Because I read so many of his books, I noticed that there was one word in particular that Dr. Gould liked to use quite regularly. That word was ‘polymath.’  I could not find it in my rather large (but apparently not large enough) dictionary at home, so I went to the public library one day and tried their HUGE dictionary.  Nothing.  Having some small knowledge of word origins and Latin roots, I knew ‘poly’ meant ‘many,’ and ‘math’ obviously had to do with knowledge or numbers somehow, but that’s as far as I could get through deductive reasoning.

One day, I was at work and someone asked what I was reading, and in the course of the conversation, I mentioned trying to find the meaning of ‘polymath.’  My co-worker said, “Well, why don’t you write to him and ask what it means?”  Hmm.  So, I found a phone number for Harvard University, and called them up, asking them for a mailing address for Stephen Jay Gould.  Surprisingly they gave me a general address for his department. So I wrote.  And he answered!  A handwritten letter, even.  He said that a “polymath was a person who was skilled in many different areas or disciplines.  (Thank you, mystery solved.)  Oh, and by the way, I’m lecturing at the Free Library in Philadelphia in a few weeks – I would love to meet you if you are interested.”  Was I?  Brother, you know it.

So, I called the Library to see about a ticket.  They gave me another number, called that, tickets sold out, but I can view a free simulcast in the library rotunda and they’ll put me on a waiting list.  Co-worker (same one – smart girl!) says, why don’t you write to him and tell him you can’t get a ticket – maybe he can get a pass?

Well, I thought it was a long shot, but since he wrote on Harvard letterhead, I now have an exact address to send it to, so, why not?  Fast forward about 3 weeks.  Busy day at work as usual.  My coworker takes a call, places it on hold, and says to me, “Jackie, it’s Dr. Golden for you.  I think he’s with the University of Pennsylvania.  Are we still handling that account?”  I didn’t think so, but a call is a call, so I picked up the line.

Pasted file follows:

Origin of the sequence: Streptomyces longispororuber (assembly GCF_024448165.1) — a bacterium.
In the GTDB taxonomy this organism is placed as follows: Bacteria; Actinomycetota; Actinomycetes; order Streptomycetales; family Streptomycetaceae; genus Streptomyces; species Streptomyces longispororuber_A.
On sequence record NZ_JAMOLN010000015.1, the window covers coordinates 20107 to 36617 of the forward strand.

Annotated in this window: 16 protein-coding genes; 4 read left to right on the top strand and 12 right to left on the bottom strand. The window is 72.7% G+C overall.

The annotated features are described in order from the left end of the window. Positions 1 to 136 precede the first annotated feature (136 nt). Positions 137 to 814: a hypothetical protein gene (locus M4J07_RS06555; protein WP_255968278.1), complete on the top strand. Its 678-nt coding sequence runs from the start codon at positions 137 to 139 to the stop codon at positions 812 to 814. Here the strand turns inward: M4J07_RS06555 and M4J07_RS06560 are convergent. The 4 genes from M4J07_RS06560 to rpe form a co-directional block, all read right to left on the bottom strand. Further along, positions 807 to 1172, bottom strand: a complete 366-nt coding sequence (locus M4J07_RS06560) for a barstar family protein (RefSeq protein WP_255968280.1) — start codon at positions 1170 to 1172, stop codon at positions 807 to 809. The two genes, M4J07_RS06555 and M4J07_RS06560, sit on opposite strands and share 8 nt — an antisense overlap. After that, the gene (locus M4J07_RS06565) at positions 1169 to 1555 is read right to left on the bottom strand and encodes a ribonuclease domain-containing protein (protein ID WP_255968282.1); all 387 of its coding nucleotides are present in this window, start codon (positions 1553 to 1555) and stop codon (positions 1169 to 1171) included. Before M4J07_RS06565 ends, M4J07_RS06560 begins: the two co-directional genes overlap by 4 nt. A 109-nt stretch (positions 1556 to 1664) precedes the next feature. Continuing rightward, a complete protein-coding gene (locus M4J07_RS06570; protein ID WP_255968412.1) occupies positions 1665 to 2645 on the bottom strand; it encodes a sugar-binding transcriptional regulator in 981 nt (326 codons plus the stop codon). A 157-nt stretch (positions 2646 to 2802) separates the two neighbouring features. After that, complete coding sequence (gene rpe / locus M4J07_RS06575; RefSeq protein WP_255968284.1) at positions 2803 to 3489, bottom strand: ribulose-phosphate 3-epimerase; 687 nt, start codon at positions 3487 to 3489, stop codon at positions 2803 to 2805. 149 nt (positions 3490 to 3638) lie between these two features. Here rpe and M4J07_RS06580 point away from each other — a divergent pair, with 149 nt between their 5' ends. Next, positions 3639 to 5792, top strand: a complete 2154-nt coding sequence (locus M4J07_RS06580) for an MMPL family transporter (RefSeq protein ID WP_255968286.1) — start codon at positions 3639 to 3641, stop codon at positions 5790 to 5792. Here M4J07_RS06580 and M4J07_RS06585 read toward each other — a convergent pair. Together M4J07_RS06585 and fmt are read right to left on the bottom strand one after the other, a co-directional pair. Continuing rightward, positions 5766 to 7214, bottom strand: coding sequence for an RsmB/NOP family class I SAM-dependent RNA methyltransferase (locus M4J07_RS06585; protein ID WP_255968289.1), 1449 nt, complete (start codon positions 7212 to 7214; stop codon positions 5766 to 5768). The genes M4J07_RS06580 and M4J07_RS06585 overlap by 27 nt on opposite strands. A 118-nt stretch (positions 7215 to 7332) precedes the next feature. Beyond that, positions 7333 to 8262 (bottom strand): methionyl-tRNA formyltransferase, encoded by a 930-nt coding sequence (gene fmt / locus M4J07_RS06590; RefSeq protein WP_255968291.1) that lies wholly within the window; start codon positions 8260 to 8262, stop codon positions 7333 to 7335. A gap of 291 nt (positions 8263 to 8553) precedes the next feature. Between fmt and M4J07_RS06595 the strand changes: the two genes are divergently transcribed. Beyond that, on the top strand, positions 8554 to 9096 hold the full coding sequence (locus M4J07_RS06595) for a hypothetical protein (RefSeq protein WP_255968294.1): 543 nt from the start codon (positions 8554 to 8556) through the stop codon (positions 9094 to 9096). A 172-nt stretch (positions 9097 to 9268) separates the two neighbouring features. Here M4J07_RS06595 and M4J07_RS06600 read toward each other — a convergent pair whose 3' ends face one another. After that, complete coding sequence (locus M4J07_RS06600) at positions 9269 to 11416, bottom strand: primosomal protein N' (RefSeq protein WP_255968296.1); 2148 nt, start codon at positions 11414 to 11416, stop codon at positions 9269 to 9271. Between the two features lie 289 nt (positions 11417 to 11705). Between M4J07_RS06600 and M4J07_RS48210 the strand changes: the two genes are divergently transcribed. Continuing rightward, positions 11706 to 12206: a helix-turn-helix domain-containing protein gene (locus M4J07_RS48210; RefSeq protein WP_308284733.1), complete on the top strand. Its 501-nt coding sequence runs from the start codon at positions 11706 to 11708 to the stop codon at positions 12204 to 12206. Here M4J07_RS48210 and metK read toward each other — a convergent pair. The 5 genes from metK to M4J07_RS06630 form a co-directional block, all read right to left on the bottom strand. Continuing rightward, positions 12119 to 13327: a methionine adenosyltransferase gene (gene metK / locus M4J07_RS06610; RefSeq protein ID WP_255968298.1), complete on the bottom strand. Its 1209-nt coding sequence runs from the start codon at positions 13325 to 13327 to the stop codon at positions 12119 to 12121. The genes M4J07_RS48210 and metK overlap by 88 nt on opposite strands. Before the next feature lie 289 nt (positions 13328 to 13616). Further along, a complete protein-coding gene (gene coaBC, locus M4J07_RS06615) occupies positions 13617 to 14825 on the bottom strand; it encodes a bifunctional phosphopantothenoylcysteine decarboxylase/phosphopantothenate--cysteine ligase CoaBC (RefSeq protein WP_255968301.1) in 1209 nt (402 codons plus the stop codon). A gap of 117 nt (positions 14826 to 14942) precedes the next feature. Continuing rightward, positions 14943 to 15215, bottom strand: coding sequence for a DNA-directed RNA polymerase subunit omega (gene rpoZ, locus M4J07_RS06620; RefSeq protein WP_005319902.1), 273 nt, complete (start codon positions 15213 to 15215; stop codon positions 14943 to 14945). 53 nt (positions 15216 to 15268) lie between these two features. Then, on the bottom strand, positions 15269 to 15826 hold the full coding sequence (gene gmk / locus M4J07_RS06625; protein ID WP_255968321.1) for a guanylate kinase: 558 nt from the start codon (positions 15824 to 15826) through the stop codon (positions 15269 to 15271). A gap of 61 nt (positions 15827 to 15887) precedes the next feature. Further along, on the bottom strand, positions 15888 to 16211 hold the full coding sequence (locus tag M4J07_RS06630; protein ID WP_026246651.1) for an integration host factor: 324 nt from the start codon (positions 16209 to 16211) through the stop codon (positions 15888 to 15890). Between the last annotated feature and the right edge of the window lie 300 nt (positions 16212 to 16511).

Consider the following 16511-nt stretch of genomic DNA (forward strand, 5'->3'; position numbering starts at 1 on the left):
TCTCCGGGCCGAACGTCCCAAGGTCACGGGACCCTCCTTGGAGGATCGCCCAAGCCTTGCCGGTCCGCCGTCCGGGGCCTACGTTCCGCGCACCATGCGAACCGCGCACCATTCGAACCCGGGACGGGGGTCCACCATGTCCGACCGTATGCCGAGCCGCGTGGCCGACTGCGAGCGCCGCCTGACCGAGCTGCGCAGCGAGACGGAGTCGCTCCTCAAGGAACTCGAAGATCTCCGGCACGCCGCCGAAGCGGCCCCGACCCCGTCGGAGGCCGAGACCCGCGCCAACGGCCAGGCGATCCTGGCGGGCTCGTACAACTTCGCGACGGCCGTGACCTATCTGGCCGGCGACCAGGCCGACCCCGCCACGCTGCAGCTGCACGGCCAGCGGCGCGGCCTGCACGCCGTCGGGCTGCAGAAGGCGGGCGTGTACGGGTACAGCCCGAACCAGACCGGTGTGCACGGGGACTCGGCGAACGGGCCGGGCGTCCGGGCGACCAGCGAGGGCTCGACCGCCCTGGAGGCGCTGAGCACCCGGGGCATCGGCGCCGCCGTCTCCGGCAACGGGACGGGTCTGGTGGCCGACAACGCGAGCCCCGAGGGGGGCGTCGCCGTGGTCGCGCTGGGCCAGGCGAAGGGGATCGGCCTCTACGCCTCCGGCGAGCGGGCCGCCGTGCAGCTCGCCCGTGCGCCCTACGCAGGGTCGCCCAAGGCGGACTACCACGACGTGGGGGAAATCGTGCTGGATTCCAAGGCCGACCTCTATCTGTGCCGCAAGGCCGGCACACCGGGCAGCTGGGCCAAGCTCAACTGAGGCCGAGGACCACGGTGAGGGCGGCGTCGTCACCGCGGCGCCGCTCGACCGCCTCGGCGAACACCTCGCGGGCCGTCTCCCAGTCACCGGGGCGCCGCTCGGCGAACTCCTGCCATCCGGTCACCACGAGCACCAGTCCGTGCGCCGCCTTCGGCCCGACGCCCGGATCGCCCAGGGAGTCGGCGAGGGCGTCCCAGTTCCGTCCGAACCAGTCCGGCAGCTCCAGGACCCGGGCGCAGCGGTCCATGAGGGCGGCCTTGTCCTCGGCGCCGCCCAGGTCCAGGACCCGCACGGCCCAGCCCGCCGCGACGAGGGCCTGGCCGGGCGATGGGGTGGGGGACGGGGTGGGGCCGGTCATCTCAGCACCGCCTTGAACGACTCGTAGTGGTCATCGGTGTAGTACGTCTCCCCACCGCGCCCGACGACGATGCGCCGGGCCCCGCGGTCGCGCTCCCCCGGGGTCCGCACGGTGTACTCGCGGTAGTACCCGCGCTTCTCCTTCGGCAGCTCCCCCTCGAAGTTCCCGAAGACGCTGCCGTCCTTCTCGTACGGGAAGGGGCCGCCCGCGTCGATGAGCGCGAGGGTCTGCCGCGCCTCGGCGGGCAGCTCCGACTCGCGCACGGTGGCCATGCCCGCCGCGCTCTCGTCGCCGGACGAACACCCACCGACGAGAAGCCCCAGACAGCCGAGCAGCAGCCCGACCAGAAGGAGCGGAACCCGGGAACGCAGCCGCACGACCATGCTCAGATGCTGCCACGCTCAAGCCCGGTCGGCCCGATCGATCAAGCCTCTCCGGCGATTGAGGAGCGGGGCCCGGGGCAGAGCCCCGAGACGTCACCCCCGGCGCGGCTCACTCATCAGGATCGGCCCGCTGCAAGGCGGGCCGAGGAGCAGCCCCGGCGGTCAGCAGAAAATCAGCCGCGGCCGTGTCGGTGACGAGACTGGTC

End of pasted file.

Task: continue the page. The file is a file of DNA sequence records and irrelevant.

“Hello, this is Stephen Gould from Harvard.  I have a guest pass for the lecture, and I will leave it at the desk for you.  Will you come backstage afterwards?  I’d like to meet you?”  I nearly fell off my chair! Needless to say, I went over to Philadelphia, found the library, and went backstage after (with my copy of Wonderful Life, naturally!)   I listened as Dr. Gould spoke to others there who there asking him to sign books, and telling them he never personalizes them, just signs his name, if that’s alright.  When I was able to speak with him, I explained who I was.  He immediately took my book and wrote in it.  But I could tell, he wrote more than his name! He did indeed personalized it!  When he handed it back to me he asked if I could wait and have coffee with him later.  Naturally, I agreed.  After all, coffee at the Four Seasons and conversation with such a mind -who wouldn’t?

What an experience speaking with such a brilliant man.  He was down to earth, speaking about his son and his love of baseball, his family, his work.  What struck me is that he didn’t have separate vocabularies for speaking and writing, as most people do.  No, he used words and used them well.

But all good things come to an end. After all, it was a weeknight, I lived an hour away, and I had to go to work in the morning.  He walked my back to my car, I dropped him back at his hotel.  Good night, farewell.

The only other time I met Stephen Jay Gould was in New York, at the American Museum of Natural History, several years later.  Another lecture, another line of people having books signed.  He was looking down at the table as each one placed a book there for him to sign.  When it was my turn, I just said, “You already signed mine in Philadelphia.”  He looked up then, stood up and smiled, gave me a hug, and said, “It is so nice that you came to another lecture.  It’s good to see you again.”

He died a couple of years after that, but I still remember how a simple word led to such a memorable encounter with one of the most interesting men I have ever met.

The Incredible Newness of Being…Not-Us

I’m starting to understand why the Victorians and Edwardians set aside a year of mourning. It seems an arbitrary time frame, but in retrospect it’s not. It takes time to adjust, to change, to redefine. It takes time to create new patterns, habits, and plans. After a year, you start feeling kind of normal. Oh, not the way you used to feel normal, but normal for this newness of being.